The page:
Surprise, surprise. Some people think Tiger Woods should be sorry for the way he said sorry.


This apology could go on forever.

Who was Woods actually apologising to so publicly over the weekend? If it was the public, count me out.

I never wanted an apology because his sexual wanderings didn't upset me, or feel like they were any of my business, in the first place.

He hasn't got close to ruining my faith in humanity because that comes from people close to me, and certainly not sports stars I only know from the TV screen.

The illicit sexual activity of great athletes has never influenced whether I enjoy sport or not.

I realised a long time ago that personalities are complex, way beyond the measure of sound bites and adverts. Woods didn't share all his inner secrets with us - and nor do all the people slagging him off.

But some people craved a public apology, or at least recommended one, and they got their wish over the weekend, when Woods took nearly 14 minutes to say sorry for cheating on his wife.

For all the criticism, a scan of blogs and reactions also shows a fair deal of support of Woods. The apology was a brave effort, and like a lot of things, not perfect, partly because he is a golfer and not an orator.

In the long run, this crash may do Woods good, because he has a chance to clear away the dishonest behaviour and start again.

But a meaningless public apology did not have to be part of the re-birth. He was hounded into doing the apology of course, and has not kept the hounds at bay. They just can't get enough blood.

Critics claim the "press conference" was staged managed, and carefully scripted. Well of course it was - it beats a loose invitation and reading a few impromptu notes from the corner of a napkin.

So he didn't take questions.

Who in their right mind would allow themselves to be harassed about their sexual preferences and marital situation by a room full of strangers, to be broadcast to the world.

"Right folks, now I'll take questions from the floor about my favourite sexual ploys and then we can move on to dissecting the four hour argument I had with Elin."

People claimed he wasn't sincere.

Someone like me has no interest about whether he was sincere in an unwanted apology. And hey, let's face it. This could be sincere today, cocktail waitress tomorrow. But who cares? It's his private life.

And the cap certainly fits, because professional sport is built on insincerity, where the great and the good put one hand on their heart and the other deep inside your wallet.

An American columnist wrote that Woods' apology was fake. Maybe the press is also fake in its outrage, since none are emotionally tied to the injured parties.

Woods did not hurt a member of the public, so the press can't claim any genuine public interest. Woods actually told a difficult truth, that fame can corrupt.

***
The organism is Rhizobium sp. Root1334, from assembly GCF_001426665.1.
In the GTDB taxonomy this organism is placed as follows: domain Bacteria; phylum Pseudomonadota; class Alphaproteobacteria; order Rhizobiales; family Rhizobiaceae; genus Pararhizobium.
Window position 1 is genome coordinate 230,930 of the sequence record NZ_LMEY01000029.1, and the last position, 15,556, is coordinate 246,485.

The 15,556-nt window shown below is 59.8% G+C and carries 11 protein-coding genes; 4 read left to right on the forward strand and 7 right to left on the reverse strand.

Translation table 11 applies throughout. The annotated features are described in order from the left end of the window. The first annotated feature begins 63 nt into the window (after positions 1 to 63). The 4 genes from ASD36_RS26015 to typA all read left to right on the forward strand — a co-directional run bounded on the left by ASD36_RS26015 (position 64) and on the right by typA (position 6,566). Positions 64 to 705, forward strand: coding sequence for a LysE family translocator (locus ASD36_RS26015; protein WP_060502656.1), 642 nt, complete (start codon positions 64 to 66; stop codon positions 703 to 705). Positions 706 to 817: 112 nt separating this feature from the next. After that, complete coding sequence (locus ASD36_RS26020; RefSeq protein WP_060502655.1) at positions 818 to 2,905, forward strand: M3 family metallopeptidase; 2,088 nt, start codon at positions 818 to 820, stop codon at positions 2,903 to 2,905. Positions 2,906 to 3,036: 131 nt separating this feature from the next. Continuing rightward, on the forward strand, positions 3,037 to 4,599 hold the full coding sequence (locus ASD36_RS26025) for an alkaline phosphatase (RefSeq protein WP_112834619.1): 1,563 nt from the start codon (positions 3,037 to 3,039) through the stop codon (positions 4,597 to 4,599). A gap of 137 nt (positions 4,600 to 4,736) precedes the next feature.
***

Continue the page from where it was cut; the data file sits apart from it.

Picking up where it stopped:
Living in a world where people continually fall at your feet must screw with your mind.

As for claims he constructed a false perfect image - rot. In the arena that we should judge him on - the golf course - Woods was anything but clean cut.

In fact, Woods is the biggest brat in golf - spitting, cursing and throwing clubs. He is the most ungracious champion. The myth makers and believers just chose to ignore this for a long time.

The mystery is this: Who exactly was Woods making the apology to?

He will have said sorry to his wife Elin. He will have attempted damage control with his sponsors. But he doesn't owe the rest of us anything for his private activities.

He is not an elected politician, and he's not an official on the public payroll. He's neither killed nor assaulted, nor swindled money.

As for those who whine about a philanderer making adverts ... .if people suddenly find that their razor blades aren't working because Woods shagged a porn star, ask Gillette for your money back.

Woods did however create his own promises of perfection on the golf course. We came to expect that he would play the most amazing golf ever seen, and he kept delivering in that area to unimaginable degrees. He excelled at the game, and anything else was always a game.

To me, Woods was welcome to go on the offensive, telling the world that his private life was his own, that if any news merchant broke privacy rules he'd come down on them with a ton of bricks.

So the apology may have been to appease sponsors. Why condemn him for that even? Every Tom, Dick and Harry in the western world is obsessed with money, and people used to marvel at the size of Woods' endorsement deals.

The holier-than-thou reactions have perhaps been encouraged by America's religious zeal and reliance on those mythical family values. This could be a fable, but America is united by its fables, and they allowed one to build up around Woods who then blew the scam apart.

I love and treasure many things about America and its people. But America's covert forces have committed crimes against foreign states and citizens without the merest hint of an apology.

When you factor that in, having the world stop to monitor the weekend's sorry-fest becomes a sick joke.

A final note. I'm all for the right of protest, but only for worthwhile, humanitarian causes.

Any Woods hecklers distracting the golfers and affecting the enjoyment of tournaments for spectators should be turfed off the course.

* Weekend winner:
The Phoenix. The (sensational) Wellington crowd (again). New Zealand soccer. Liam Reddy.

* What to watch:
Cricket - the Aussies are finally here, with Twenty20 matches on Friday and Sunday to whet the appetite.